It was a depressing day for auto repairs. One cylinder had a severely mashed spark plug. Using a flashlight I could look into the chamber and see a gaping hole in the top of the piston. A good portion of the piston is now swimming in the sump somewhere. :(

Had a hell of a time trying to get the cylinder head off!! I broke 2 sockets and it took both hands on the torque wrench pulling with all of my strength to get the bolts out. The torque wrench only goes up to 200 foot pounds and I had it pegged for several seconds at a time!! After working up a good sweat, I finally did get the 14 cylinder head bolts out!!

Note to self:
Get a good long breaker bar if you plan to remove any more Volvo cylinder heads!!
The cylinder head bolts were a bit too much for my torque wrench - it now reads 40 foot pounds when it's sitting in the tool box!!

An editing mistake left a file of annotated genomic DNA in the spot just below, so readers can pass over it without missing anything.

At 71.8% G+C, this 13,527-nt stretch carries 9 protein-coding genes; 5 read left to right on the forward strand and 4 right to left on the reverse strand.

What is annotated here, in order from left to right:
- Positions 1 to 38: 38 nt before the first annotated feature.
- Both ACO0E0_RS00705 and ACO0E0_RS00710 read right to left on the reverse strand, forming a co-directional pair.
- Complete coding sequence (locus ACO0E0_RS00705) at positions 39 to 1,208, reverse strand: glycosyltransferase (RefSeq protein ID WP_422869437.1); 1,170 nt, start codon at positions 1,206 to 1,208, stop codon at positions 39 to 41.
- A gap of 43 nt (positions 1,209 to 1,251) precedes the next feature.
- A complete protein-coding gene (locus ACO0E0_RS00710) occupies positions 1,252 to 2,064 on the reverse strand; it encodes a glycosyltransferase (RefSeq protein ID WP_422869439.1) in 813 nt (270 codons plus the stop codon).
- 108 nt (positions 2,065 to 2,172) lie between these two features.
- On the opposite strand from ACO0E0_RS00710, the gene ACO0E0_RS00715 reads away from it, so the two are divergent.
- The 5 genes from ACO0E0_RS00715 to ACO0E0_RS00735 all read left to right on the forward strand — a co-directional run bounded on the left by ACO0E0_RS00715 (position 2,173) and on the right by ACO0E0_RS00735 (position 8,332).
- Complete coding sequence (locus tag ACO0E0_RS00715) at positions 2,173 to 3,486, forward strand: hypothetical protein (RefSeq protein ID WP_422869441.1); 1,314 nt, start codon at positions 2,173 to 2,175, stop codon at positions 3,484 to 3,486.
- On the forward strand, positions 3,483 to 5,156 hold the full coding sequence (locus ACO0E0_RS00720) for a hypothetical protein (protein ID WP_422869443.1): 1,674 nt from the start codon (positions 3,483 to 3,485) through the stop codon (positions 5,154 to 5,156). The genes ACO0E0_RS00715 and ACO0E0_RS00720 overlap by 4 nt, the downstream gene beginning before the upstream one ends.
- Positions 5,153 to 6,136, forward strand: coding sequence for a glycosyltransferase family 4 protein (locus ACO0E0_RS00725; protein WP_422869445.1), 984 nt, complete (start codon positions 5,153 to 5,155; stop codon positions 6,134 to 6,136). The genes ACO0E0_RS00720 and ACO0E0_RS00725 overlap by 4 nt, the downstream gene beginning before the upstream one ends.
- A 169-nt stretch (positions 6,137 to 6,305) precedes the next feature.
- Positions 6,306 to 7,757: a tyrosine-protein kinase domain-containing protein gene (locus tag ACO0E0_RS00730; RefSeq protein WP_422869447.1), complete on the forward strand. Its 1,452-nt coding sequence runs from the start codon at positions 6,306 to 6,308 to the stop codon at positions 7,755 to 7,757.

They say a picture is worth a thousand words.
If you are thinking about changing your own timing belt, make sure you have the marks set correctly when you put it all back together!! Here is what your engine might look like if you don't!

Here's what the spark plug looked like . . .
mashed plug

This is what the cylinder head looked like . . .

and last but certainly not least, the piston!

I bought a Volvo 960 engine on-line from Car-part.com. I got a complete engine with 70K miles on it from a 1996 Volvo that got T-Boned. I had it delivered to a local Volvo repair shop and let them have the fun of swapping out the engines.